Cross-country allocations show both an insurance element (countries hit harder get more EU funds) and a redistribution element (countries with lower GNI per capita get more EU funds) (Figure 1).

Figure 1: Pandemic economic shock and support from the proposed EU recovery tools


Source: Bruegel.

Note: the numbers in brackets after the country codes indicate GNI/capita at Purchasing Power Standards relative to the EU27 average for 2021, according to the spring 2020 European Commission forecast.

The Commission’s downward revision of GDP growth forecasts between autumn 2019 and spring 2020 is a good proxy for measuring the severity of the pandemic’s economic shock. The amounts of grants and guarantees proposed for each country bear a noticeable association with the severity of the crisis’ impact at national level, suggesting that the package acts as insurance (Figure 1).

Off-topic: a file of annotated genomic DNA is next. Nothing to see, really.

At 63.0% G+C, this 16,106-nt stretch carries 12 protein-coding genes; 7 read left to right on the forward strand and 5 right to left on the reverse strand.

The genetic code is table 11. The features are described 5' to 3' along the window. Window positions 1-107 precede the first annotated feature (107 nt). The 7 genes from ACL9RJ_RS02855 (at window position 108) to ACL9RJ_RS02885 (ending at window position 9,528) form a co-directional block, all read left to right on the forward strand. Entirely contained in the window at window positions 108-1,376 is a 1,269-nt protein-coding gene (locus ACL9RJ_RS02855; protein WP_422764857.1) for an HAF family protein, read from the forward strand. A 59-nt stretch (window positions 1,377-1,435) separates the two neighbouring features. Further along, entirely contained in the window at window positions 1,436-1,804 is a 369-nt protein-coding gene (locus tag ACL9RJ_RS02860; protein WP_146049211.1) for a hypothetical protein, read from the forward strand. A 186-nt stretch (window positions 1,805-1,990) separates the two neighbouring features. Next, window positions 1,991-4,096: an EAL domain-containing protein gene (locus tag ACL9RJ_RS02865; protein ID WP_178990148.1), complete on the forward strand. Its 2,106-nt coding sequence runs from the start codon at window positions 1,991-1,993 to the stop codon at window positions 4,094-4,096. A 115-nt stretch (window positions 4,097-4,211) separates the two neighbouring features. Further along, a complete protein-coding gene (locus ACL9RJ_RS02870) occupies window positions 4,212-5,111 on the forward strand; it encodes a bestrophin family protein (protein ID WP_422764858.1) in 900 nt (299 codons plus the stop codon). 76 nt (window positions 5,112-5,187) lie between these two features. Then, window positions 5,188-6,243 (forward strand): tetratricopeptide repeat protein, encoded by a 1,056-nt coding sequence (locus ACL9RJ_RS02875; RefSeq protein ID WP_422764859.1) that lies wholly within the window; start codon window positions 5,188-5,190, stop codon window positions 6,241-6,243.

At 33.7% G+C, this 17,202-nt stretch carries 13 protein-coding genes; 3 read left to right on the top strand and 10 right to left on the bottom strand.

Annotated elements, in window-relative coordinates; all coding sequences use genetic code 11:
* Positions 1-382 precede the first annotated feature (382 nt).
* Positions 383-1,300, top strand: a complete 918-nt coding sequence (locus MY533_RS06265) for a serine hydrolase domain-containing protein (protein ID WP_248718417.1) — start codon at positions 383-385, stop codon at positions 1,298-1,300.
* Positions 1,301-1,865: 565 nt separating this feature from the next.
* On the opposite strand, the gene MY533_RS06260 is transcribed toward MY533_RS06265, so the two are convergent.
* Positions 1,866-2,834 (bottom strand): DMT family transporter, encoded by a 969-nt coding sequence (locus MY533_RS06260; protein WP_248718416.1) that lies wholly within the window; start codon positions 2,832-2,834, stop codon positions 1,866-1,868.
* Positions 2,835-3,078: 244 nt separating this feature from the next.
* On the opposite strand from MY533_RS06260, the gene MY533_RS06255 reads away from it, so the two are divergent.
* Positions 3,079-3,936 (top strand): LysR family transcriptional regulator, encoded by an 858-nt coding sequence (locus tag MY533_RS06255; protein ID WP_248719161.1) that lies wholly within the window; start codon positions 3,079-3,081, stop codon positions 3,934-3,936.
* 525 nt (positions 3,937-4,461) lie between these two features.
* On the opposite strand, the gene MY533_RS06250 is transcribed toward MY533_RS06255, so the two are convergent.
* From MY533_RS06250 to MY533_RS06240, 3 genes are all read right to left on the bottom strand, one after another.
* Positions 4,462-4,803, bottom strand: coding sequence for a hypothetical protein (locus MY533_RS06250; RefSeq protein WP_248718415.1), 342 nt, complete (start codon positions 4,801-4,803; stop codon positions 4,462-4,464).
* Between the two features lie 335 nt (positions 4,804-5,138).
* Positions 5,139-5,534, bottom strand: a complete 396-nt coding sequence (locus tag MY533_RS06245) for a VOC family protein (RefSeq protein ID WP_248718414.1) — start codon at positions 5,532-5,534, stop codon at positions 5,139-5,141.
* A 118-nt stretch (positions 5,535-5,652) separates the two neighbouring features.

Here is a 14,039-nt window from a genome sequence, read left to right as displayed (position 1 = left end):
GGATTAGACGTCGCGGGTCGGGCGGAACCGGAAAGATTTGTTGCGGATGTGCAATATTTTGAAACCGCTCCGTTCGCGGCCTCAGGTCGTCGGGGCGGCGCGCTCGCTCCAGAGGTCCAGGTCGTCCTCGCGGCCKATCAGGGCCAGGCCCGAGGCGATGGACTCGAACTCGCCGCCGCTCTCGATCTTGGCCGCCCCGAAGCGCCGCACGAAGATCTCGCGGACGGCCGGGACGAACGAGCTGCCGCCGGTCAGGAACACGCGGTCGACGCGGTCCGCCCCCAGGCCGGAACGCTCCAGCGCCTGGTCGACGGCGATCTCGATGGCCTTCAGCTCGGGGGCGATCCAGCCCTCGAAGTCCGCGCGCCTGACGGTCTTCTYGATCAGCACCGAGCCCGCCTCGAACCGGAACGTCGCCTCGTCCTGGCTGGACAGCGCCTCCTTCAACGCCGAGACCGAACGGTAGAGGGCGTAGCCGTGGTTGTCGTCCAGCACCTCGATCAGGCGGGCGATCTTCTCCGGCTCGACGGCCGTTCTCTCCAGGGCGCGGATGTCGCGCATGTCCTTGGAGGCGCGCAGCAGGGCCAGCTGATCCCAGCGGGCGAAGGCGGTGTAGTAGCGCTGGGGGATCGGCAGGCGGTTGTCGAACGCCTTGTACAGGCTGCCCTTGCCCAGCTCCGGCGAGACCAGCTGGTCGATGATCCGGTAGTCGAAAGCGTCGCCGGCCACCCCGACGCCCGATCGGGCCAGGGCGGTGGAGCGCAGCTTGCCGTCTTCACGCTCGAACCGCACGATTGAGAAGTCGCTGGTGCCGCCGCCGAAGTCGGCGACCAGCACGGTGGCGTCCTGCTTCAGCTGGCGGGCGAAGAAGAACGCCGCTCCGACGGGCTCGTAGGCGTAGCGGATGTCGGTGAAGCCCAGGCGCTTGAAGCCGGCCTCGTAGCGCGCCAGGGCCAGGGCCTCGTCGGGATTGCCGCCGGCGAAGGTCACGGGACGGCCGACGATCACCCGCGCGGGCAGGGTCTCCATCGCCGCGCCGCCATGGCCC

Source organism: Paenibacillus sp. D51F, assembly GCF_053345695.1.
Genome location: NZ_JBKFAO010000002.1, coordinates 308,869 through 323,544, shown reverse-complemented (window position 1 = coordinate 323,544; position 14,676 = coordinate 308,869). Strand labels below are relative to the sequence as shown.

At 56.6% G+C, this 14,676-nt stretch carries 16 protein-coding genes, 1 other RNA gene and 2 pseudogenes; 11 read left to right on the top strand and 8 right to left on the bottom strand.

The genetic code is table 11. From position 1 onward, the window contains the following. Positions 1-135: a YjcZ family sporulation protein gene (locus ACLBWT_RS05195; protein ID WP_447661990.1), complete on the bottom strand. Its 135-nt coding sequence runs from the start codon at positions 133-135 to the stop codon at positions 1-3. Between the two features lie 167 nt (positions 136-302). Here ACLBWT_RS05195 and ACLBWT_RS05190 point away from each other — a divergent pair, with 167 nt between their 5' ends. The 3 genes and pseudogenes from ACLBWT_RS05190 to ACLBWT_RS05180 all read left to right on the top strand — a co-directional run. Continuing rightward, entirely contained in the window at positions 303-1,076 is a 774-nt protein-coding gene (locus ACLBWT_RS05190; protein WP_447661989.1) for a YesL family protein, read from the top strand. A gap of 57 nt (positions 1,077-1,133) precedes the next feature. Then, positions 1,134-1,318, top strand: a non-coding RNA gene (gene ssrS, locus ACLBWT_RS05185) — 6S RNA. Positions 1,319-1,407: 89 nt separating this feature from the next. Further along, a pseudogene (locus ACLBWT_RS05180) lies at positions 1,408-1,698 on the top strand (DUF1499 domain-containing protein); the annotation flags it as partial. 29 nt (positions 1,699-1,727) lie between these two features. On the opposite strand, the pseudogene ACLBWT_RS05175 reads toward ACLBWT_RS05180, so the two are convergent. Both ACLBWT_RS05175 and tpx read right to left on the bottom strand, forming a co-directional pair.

But the package also provides redistribution from richer to poorer countries: for a similar shock, countries with lower GNI per capita get much more. For example, the economic shock is almost the same in France, Slovenia, Hungary, Romania and Latvia. Yet France, which has a higher per capita income level, is estimated to get grants and guarantees amounting only about 2% of its GNI, while Latvia and Romania, which have lower per capita income levels, would get about 10%. This suggests that the proposed redistribution component of the recovery tool is very large. The European Council will have to provide a political guideline on this issue.

The massive redistribution component results from various adjustments to the allocation keys of the RRF, REACT-EU and JTF which favour countries with lower GNI per capita (see the annex).

Net contributions: impossible criteria

The EU is a deal-making machine. Each country tends to focus on what it perceives as its net contribution: how much more will it have to pay compared to how much it will receive. However in the particular case of the recovery package, estimating countries’ net contributions is impossible.